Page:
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Title: Understanding factors influencing physical activity and exercise in lung cancer: a systematic review
Austin Authors: Granger, Catherine L ;Connolly, Bronwen;Denehy, Linda;Hart, Nicholas;Antippa, Phillip;Lin, Kuan-Yin;Parry, Selina M
Affiliation: Institute for Breathing and Sleep,Austin Health, Heidelberg, Victoria, Australia
Department of Physiotherapy, The University of Melbourne, Parkville, Victoria, Australia
Department of Physiotherapy, Royal Melbourne Hospital, Parkville, Victoria, Australia
Guy’s and St. Thomas’ NHS Foundation Trust and King’s College London, National Institute of Health Research Biomedical Research Centre, London, UK
Lane Fox Clinical Respiratory Physiology Research Centre, Guy’s and St. Thomas’ NHS Foundation Trust, London, UK
Centre of Human and Aerospace Physiological SciencesKing’s College London, London, UK
Division of Asthma, Allergy and Lung BiologyKing’s College London, London, UK
Department of Thoracic Surgery, Royal Melbourne Hospital, Parkville, Victoria, Australia
Issue Date: Mar-2017
Date: 2016-11-29
Publication information: Supportive Care in Cancer 2017; 25(3): 983-999
Abstract: PURPOSE: Despite evidence and clinical practice guidelines supporting physical activity (PA) for people with lung cancer, this evidence has not translated into clinical practice. This review aims to identify, evaluate and synthesise studies examining the barriers and enablers for patients with lung cancer to participate in PA from the perspective of patients, carers and health care providers (HCPs). METHODS: Systematic review of articles using electronic databases: MEDLINE (1950-2016), CINAHL (1982-2016), EMBASE (1980-2016), Scopus (2004-2016) and Cochrane (2016). Quantitative and qualitative studies, published in English in a peer-reviewed journal, which assessed the barriers or enablers to PA for patients with lung cancer were included. Registered-PROSPERO (CRD4201603341). RESULTS: Twenty-six studies (n = 9 cross-sectional, n = 4 case series, n = 11 qualitative) including 1074 patients, 23 carers and 169 HCPs were included. Barriers and enablers to PA were identified (6 major themes, 18 sub-themes): Barriers included patient-level factors (physical capability, symptoms, comorbidities, previous sedentary lifestyle, psychological influences, perceived relevance), HCP factors (time/knowledge to deliver information) and environmental factors (access to services, resources, timing relative to treatment). Enablers included anticipated benefits, opportunity for behaviour change and influences from HCPs and carers. CONCLUSION: This systematic review has identified the volume of literature demonstrating that barriers and enablers to PA in lung cancer are multidimensional and span diverse factors. These include patient-level factors, such as symptoms, comorbidities, sedentary lifestyle, mood and fear, and environmental factors. These factors should be considered to identify and develop suitable interventions and clinical services in attempt to increase PA in patients with lung cancer.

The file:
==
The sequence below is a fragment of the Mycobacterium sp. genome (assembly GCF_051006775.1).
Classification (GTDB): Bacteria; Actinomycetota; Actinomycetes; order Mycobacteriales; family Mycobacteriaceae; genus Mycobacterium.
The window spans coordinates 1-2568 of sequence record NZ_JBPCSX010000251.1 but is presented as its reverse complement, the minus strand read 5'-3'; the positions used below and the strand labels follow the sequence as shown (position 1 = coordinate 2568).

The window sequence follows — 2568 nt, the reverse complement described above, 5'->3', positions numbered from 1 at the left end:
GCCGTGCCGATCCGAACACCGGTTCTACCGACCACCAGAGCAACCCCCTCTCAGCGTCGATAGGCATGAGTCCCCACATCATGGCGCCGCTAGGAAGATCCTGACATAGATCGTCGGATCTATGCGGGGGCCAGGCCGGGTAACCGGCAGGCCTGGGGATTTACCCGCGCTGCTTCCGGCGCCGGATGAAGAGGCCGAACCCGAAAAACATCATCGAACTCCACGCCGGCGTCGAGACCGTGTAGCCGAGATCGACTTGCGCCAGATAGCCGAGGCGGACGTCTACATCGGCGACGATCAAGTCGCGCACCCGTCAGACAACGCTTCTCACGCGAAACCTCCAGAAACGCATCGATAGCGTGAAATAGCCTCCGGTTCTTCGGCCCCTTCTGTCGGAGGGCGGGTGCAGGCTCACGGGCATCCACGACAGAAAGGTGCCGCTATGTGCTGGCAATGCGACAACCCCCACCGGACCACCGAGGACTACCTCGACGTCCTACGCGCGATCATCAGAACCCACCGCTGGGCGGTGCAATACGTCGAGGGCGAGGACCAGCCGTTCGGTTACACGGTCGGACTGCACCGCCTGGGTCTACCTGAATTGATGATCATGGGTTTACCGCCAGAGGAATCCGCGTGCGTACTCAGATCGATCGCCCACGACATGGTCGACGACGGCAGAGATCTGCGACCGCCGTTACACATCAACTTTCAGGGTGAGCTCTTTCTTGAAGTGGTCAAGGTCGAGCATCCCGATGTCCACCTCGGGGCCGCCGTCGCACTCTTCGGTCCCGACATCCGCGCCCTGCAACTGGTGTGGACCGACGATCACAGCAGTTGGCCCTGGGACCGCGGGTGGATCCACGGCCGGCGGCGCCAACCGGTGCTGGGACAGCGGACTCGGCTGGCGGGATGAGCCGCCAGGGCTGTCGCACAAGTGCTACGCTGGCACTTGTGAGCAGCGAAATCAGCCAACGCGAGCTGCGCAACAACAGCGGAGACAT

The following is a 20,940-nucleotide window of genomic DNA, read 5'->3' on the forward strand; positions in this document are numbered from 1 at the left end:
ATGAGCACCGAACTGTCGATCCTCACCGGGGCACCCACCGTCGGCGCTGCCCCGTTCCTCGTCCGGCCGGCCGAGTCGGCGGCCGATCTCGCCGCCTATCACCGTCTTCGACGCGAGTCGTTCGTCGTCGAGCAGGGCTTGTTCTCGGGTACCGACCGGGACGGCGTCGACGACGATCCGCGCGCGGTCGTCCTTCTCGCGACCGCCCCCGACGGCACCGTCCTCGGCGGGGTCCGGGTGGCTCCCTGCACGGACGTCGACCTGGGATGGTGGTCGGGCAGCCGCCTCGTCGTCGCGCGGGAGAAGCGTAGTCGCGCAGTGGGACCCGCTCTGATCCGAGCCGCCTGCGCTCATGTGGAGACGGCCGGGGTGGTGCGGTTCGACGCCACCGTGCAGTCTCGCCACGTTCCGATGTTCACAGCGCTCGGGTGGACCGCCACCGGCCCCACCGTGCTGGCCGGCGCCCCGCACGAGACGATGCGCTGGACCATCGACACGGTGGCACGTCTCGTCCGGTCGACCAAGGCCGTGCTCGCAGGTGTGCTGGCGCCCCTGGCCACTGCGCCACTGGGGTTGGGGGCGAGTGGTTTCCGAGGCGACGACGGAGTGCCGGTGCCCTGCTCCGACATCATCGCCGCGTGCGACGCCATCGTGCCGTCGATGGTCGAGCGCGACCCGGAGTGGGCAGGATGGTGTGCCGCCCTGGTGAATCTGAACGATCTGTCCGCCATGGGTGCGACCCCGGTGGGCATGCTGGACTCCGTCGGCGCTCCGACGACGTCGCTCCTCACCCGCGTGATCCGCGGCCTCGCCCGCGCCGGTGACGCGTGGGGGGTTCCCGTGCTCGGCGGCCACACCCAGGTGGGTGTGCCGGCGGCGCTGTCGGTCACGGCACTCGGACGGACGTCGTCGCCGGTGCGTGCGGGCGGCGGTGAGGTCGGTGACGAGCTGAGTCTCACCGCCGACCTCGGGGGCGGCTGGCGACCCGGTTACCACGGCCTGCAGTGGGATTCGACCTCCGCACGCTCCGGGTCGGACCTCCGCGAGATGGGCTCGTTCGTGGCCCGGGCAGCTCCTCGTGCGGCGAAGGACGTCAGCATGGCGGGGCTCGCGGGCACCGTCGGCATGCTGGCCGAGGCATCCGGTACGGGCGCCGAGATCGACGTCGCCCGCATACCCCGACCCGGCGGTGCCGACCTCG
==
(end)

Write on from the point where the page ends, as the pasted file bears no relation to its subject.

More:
DOI: 10.1007/s00520-016-3484-8
Journal: Supportive Care in Cancer
PubMed URL:
Type: Journal Article
Subjects: Barriers
Lung cancer
Physical activity
Systematic review
Appears in Collections:Journal articles

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